UofL could sell bonds for campus project under governor-supported plan
The Commonwealth of Kentucky would authorize UofL to sell $9.6 million in bonds to renovate the Student Activities Center (SAC) under a bipartisan plan that has the support of Gov. Steve Beshear and key legislative leaders.
Beshear and the lawmakers are supporting a proposal to authorize $363.3 million in agency bonds to pay for 11 projects at six state universities, including the renovation of the SAC. A bill will be filed soon to authorize the bonds. If the legislature passes it, the individual universities will issue the agency bonds over the coming months.
“This is a critical need on our campus and we appreciate the support of the governor and legislative leaders for this project,” said UofL President James Ramsey.
UofL submitted a proposal to use the funds to renovate the SAC following the opening of the new Student Recreation Center. The work is intended to provide more meeting and gathering space for students and campus assemblies, as well as updating the building’s mechanical, electrical and plumbing infrastructure.
There is an especially critical need to accommodate large groups of several hundred people, Provost Shirley Willihnganz told the Faculty Senate at its January meeting.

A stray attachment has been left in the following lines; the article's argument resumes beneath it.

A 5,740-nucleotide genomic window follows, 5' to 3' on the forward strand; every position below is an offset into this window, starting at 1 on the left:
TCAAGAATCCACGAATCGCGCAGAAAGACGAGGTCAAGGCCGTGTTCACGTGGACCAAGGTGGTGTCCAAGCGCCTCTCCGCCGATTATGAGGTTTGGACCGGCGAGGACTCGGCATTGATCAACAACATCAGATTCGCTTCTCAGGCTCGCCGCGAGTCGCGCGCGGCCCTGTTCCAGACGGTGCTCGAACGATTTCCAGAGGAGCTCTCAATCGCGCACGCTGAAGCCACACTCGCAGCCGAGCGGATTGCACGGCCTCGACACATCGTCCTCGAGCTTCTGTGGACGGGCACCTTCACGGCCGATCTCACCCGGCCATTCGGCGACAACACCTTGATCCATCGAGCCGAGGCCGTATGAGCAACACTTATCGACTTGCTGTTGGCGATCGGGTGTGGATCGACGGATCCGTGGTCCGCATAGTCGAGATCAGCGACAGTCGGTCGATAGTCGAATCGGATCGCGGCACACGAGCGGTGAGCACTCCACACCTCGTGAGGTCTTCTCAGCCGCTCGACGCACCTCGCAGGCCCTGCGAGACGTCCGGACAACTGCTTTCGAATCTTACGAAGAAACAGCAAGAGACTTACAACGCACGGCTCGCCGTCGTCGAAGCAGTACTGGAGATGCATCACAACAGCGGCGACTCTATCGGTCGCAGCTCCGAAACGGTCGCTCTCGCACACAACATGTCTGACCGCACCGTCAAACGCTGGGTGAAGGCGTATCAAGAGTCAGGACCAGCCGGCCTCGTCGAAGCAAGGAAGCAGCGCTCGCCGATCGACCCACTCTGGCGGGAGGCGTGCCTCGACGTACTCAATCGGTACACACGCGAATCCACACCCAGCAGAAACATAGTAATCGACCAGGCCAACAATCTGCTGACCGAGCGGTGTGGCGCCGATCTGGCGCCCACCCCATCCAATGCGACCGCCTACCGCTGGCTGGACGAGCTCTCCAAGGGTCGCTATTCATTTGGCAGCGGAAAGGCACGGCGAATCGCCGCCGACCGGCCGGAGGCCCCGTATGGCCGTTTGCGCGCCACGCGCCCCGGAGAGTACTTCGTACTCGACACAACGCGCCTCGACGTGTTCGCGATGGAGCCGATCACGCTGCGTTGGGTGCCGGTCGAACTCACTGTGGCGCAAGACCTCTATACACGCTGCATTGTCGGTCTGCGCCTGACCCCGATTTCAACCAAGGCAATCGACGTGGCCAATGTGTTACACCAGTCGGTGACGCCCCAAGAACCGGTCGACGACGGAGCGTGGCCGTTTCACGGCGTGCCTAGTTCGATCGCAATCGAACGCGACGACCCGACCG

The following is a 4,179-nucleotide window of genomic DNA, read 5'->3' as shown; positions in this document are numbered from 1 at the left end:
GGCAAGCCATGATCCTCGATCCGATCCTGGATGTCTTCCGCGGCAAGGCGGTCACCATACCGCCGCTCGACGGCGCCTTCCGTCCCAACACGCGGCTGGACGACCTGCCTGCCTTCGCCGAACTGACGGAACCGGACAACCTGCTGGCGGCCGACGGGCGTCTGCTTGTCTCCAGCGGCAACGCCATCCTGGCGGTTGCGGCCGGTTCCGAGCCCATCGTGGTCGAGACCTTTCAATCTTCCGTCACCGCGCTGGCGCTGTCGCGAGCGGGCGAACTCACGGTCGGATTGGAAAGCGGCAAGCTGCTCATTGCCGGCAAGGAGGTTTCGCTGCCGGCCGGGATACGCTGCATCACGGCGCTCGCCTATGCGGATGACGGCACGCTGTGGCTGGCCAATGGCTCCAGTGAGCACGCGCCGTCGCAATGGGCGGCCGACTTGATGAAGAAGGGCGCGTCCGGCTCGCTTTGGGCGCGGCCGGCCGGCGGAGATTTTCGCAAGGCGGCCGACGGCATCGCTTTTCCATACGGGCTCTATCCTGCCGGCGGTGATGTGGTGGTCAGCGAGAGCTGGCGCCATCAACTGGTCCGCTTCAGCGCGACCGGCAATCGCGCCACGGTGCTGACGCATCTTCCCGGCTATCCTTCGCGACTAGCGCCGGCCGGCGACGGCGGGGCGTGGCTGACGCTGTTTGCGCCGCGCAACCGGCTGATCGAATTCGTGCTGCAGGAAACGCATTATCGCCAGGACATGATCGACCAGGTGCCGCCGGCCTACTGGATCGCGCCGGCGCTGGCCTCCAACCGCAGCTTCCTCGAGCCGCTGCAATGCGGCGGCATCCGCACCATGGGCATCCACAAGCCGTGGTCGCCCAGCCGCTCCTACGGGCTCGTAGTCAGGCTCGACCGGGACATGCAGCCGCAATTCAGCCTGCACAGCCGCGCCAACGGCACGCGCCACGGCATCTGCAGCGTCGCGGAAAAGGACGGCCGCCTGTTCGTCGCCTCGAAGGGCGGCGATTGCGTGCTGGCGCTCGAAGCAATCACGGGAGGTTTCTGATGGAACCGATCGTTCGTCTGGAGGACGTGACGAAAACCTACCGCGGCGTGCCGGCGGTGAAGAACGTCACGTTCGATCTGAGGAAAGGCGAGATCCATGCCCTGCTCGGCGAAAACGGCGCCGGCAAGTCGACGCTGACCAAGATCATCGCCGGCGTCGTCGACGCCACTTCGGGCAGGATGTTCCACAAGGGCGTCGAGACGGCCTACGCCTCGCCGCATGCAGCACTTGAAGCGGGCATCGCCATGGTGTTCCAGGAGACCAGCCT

According to the proposal, “The project will expand the (building’s) meeting and conferencing facilities improving its ability to meet student needs in today’s contemporary student center. The renovated facility is planned to host on and off-campus group events, provide student hang out space, include a welcoming entrance and student / staff fitness facilities.”
The SAC renovation will begin when the new Student Recreation Center is completed this fall. The initial work would be limited to the east side of the SAC. The university would be responsible for covering payments on the $9.6 million bond issue. Its debt service source, according to the proposal, is the existing Student Activity Center Building fee.
Kentucky General Fund support for public universities has been cut 15 percent over the last three biennial budgets. Universities need the authority to use other revenues to maximize student opportunities, including needed facilities that may be built or improved without general fund revenues from the state. The bonds were proposed in the last legislative session but were not authorized.